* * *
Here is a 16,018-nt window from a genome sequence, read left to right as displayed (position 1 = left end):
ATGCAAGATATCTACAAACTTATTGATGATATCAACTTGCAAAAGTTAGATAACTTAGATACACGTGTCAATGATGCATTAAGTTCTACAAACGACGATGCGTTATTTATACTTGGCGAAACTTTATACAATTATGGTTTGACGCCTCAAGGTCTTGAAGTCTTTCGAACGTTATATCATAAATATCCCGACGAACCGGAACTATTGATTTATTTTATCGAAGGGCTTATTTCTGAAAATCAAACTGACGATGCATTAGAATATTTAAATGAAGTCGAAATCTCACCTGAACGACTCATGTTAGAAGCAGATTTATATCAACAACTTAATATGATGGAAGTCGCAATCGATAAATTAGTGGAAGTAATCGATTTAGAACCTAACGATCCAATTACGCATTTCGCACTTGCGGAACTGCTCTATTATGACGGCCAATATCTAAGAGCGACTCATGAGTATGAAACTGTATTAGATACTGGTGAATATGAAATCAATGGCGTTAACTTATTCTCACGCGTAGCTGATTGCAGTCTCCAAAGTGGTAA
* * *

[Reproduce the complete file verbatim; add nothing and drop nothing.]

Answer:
Here is a 16,018-nt window from a genome sequence, read left to right as displayed (position 1 = left end):
ATGCAAGATATCTACAAACTTATTGATGATATCAACTTGCAAAAGTTAGATAACTTAGATACACGTGTCAATGATGCATTAAGTTCTACAAACGACGATGCGTTATTTATACTTGGCGAAACTTTATACAATTATGGTTTGACGCCTCAAGGTCTTGAAGTCTTTCGAACGTTATATCATAAATATCCCGACGAACCGGAACTATTGATTTATTTTATCGAAGGGCTTATTTCTGAAAATCAAACTGACGATGCATTAGAATATTTAAATGAAGTCGAAATCTCACCTGAACGACTCATGTTAGAAGCAGATTTATATCAACAACTTAATATGATGGAAGTCGCAATCGATAAATTAGTGGAAGTAATCGATTTAGAACCTAACGATCCAATTACGCATTTCGCACTTGCGGAACTGCTCTATTATGACGGCCAATATCTAAGAGCGACTCATGAGTATGAAACTGTATTAGATACTGGTGAATATGAAATCAATGGCGTTAACTTATTCTCACGCGTAGCTGATTGCAGTCTCCAAAGTGGTAA